What has been the ICO’s attitude to GDPR enforcement?
Victoria Hordern of Bates Wells considers what we can learn from the ICO’s actions so far.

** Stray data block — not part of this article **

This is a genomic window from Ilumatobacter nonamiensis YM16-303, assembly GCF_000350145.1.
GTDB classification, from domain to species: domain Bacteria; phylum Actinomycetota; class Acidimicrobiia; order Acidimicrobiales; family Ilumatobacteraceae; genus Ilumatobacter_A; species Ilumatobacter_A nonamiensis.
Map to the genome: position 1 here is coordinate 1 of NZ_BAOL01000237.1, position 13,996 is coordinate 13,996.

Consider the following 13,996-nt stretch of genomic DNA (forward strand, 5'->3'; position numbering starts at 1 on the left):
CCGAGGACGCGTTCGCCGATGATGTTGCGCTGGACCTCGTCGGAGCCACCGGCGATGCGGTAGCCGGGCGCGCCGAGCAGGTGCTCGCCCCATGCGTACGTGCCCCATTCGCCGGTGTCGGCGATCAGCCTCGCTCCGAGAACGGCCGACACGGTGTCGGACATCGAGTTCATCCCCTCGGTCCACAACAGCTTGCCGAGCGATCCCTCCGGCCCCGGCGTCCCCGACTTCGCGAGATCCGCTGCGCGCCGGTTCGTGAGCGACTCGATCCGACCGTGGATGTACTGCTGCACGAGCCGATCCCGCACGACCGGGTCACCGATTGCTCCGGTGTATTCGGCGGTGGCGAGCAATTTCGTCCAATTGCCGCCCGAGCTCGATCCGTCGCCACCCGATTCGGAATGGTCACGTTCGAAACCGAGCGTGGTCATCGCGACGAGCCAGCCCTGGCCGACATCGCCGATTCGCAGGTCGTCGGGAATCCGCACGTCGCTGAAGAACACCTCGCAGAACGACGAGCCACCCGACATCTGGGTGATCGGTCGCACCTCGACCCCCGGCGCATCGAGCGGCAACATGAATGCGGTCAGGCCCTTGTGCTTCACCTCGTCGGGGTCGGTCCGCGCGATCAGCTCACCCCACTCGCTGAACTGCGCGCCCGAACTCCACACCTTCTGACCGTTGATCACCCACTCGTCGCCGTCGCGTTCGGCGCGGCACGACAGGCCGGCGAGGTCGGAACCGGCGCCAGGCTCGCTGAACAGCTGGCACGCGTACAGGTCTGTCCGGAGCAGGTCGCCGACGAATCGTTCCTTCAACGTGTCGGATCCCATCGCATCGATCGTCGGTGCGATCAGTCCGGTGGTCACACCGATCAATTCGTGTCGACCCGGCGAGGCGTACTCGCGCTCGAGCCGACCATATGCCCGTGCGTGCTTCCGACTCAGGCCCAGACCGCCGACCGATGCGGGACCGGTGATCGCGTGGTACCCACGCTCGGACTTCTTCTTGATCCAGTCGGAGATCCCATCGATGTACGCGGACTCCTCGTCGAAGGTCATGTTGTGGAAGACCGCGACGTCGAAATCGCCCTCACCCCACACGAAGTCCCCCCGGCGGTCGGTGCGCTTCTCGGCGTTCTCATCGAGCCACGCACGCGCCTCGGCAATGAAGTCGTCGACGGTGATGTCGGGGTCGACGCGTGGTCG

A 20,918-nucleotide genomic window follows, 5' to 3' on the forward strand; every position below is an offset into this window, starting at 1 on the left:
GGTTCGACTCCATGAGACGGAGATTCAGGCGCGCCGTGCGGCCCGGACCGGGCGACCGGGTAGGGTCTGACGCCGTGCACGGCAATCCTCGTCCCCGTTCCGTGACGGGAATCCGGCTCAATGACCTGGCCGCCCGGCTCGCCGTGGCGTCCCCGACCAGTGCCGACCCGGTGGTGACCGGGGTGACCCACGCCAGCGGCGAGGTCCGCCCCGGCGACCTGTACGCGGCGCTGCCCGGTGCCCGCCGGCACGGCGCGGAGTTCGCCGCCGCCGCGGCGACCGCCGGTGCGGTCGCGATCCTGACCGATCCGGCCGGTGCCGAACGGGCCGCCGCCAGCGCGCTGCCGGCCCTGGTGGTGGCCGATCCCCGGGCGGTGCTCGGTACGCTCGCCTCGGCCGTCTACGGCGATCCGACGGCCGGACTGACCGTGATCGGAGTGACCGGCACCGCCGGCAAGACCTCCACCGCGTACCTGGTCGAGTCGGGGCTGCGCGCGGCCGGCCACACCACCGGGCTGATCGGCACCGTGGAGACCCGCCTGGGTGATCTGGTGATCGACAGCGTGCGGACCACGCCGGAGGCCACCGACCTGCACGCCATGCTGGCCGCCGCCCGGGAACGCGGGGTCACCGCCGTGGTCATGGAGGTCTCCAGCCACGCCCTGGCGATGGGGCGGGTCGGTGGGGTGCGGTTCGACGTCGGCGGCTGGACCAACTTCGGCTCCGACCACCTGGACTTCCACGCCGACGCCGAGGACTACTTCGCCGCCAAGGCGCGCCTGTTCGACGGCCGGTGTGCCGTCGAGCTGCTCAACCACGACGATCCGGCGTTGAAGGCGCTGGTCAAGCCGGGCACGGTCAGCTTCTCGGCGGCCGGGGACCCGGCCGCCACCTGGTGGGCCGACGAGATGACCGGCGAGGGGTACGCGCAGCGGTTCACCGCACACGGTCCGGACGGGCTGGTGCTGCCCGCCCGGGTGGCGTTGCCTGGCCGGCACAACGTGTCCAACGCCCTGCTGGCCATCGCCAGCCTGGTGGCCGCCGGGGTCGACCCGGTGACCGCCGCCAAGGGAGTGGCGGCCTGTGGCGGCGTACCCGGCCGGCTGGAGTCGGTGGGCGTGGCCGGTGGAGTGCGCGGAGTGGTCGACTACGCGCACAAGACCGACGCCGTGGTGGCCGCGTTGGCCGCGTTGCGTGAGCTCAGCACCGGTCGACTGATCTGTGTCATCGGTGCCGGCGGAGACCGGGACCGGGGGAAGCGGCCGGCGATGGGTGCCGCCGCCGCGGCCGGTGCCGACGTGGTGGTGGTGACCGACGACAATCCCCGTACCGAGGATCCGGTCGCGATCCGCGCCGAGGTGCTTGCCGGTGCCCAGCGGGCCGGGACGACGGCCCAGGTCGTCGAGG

A law that is not consistently enforced is arguably not worth the paper it’s written on. The General Data Protection Regulation 2016/679 (GDPR) was designed to strengthen the rights of individuals and the powers of regulators. The GDPR deliberately has an anti-trust style approach to fines e.g. 2% or 4% of global annual turnover. It’s a framework which allows data protection authorities to bring out a hefty stick when they consider it to be justified. In particular, there had been concerns under the previous regime of the Data Protection Directive 95/46, that many EU Data Protection Authorities had limited ability to issue fines and so were without proper deterrents to punish bad practices. For sizeable multinationals, the fines that those Data Protection Authorities imposed were small change.